India’s Prime Minister Narendra Modi and Brazilian President Jair Messias Bolsonaro met in New Delhi, pledging a “new chapter” in cooperation between their two countries, especially naming counter-terrorism and exploitation of minerals, hydrocarbons and other natural resources. The juxtaposition of security concerns and extractivism is telling, as both leaders prepare to repress opposition to their plans to open the traditional territories of indigenous peoples to industrial interests. (Photo: Survival International)
Inter-caste violence and protests mount in India as corporate interests seize untitled peasant lands, increasing economic pressure on rural communities.
Rival factions of India's longest running ethnic insurgency are divided on whether to accept a peace deal with the government—as Delhi turns up military heat on the hold-outs.
A new diplomatic flare-up over contested Arunachal Pradesh immediately follows the US-India nuclear deal—seen by China as part of an encirclement strategy.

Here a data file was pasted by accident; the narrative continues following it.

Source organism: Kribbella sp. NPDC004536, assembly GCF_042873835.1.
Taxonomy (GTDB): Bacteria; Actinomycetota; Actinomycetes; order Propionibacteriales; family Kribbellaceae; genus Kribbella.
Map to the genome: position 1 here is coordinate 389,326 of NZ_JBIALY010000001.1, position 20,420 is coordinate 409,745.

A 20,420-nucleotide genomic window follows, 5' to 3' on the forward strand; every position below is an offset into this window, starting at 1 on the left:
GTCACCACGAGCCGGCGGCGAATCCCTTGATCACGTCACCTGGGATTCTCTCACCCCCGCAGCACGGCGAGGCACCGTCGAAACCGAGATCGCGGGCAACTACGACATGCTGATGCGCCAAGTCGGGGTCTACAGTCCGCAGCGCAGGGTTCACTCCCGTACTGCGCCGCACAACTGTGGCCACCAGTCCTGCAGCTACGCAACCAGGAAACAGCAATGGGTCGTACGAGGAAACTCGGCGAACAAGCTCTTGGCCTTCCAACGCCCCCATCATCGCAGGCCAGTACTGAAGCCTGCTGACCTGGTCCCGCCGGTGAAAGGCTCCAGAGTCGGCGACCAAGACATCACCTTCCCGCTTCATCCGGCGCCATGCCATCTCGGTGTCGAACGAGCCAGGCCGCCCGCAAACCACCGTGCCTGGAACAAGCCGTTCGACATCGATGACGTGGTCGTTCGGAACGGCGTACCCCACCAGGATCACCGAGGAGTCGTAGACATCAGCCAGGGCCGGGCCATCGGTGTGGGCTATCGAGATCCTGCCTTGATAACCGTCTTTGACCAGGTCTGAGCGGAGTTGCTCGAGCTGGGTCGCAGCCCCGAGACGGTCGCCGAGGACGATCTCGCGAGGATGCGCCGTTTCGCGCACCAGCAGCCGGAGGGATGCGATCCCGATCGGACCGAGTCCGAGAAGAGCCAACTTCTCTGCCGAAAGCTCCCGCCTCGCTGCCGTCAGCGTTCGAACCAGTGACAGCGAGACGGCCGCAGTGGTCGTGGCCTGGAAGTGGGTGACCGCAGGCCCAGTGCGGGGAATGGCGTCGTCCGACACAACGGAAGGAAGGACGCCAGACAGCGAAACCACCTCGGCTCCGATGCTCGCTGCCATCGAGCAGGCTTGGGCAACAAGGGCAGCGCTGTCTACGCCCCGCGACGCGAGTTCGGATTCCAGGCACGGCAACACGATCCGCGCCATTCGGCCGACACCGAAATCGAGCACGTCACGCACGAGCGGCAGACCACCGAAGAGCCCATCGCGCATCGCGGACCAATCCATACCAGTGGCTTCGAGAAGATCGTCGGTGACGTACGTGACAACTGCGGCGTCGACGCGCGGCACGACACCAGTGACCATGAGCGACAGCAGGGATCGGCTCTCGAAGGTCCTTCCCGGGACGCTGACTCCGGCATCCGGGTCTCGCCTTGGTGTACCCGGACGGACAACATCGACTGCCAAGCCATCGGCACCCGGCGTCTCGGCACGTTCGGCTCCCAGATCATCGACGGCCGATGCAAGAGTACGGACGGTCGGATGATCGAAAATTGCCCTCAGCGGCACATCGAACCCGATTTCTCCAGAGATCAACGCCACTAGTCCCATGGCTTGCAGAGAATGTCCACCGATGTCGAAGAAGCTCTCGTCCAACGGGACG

National Democratic Front of Bodoland (NDFB) militants shot dead at least 50 adivasis, or tribal people, in a wave of coordinated attacks across India's northeast state of Assam.
India's Maoist rebels issued an appeal to the Naga Regiments to resist deployment as a paramilitary counter-insurgency force to guerilla-held regions of the country.
In a vote ordered by India's courts, the Dongria Kondh tribe overwhelmingly rejected plans by British mining giant Vedanta Resources for an open-pit bauxite mine on their lands.
Ethnic Naga and Kuki militants in Manipur state are blocking roads to press demands for local autonomy, while Adivasi tribal peoples raised barricades in Assam and Nagaland states.
A general strike called by Gorkha separatists in West Bengal has brought production of the world-famous Darjeeling tea to a halt to demand creation of “Gorkhaland.”
A controversial paramilitary leader was among 28 killed in a Naxalite ambush on a convoy accompanying politicians from a rally in India’s Chhattisgarh state.
In a landmark ruling, India’s Supreme Court rejected an appeal to allow Vedanta Resources to mine the Niyamgiri hills of Orissa state, recognizing the rights of the local tribal people.
Authorities in India say that the Naxalite guerillas, following a series of reversals, have taken refuge in the northeast, where they are trading opium for guns from Burma.